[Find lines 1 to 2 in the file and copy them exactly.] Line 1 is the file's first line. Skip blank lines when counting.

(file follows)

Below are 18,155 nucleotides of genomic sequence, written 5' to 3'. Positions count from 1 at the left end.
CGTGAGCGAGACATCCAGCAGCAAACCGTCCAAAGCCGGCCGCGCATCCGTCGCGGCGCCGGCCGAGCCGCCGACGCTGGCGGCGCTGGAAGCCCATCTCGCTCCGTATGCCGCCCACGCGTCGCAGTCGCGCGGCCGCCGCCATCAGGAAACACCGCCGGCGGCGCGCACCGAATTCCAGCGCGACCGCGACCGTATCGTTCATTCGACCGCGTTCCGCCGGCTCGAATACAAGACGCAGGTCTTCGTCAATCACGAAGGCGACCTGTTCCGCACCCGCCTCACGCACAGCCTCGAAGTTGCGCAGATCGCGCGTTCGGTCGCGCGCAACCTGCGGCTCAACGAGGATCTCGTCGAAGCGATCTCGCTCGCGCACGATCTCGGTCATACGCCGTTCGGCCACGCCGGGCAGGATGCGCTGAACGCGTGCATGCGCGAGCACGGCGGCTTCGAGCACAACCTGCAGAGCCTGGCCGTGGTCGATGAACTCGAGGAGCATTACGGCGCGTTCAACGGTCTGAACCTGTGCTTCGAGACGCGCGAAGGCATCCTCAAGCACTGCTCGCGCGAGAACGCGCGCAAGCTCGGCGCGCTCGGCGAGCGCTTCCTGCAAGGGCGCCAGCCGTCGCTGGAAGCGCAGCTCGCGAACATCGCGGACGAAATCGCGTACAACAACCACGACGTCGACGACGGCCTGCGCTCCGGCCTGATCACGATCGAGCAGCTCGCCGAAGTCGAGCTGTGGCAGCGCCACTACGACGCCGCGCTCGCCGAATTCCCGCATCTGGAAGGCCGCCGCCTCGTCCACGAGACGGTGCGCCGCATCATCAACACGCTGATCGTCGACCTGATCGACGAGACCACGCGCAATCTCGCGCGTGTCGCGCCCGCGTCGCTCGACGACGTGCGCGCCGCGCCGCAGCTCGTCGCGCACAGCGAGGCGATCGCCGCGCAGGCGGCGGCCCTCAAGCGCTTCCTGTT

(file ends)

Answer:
Below are 18,155 nucleotides of genomic sequence, written 5' to 3'. Positions count from 1 at the left end.
CGTGAGCGAGACATCCAGCAGCAAACCGTCCAAAGCCGGCCGCGCATCCGTCGCGGCGCCGGCCGAGCCGCCGACGCTGGCGGCGCTGGAAGCCCATCTCGCTCCGTATGCCGCCCACGCGTCGCAGTCGCGCGGCCGCCGCCATCAGGAAACACCGCCGGCGGCGCGCACCGAATTCCAGCGCGACCGCGACCGTATCGTTCATTCGACCGCGTTCCGCCGGCTCGAATACAAGACGCAGGTCTTCGTCAATCACGAAGGCGACCTGTTCCGCACCCGCCTCACGCACAGCCTCGAAGTTGCGCAGATCGCGCGTTCGGTCGCGCGCAACCTGCGGCTCAACGAGGATCTCGTCGAAGCGATCTCGCTCGCGCACGATCTCGGTCATACGCCGTTCGGCCACGCCGGGCAGGATGCGCTGAACGCGTGCATGCGCGAGCACGGCGGCTTCGAGCACAACCTGCAGAGCCTGGCCGTGGTCGATGAACTCGAGGAGCATTACGGCGCGTTCAACGGTCTGAACCTGTGCTTCGAGACGCGCGAAGGCATCCTCAAGCACTGCTCGCGCGAGAACGCGCGCAAGCTCGGCGCGCTCGGCGAGCGCTTCCTGCAAGGGCGCCAGCCGTCGCTGGAAGCGCAGCTCGCGAACATCGCGGACGAAATCGCGTACAACAACCACGACGTCGACGACGGCCTGCGCTCCGGCCTGATCACGATCGAGCAGCTCGCCGAAGTCGAGCTGTGGCAGCGCCACTACGACGCCGCGCTCGCCGAATTCCCGCATCTGGAAGGCCGCCGCCTCGTCCACGAGACGGTGCGCCGCATCATCAACACGCTGATCGTCGACCTGATCGACGAGACCACGCGCAATCTCGCGCGTGTCGCGCCCGCGTCGCTCGACGACGTGCGCGCCGCGCCGCAGCTCGTCGCGCACAGCGAGGCGATCGCCGCGCAGGCGGCGGCCCTCAAGCGCTTCCTGTT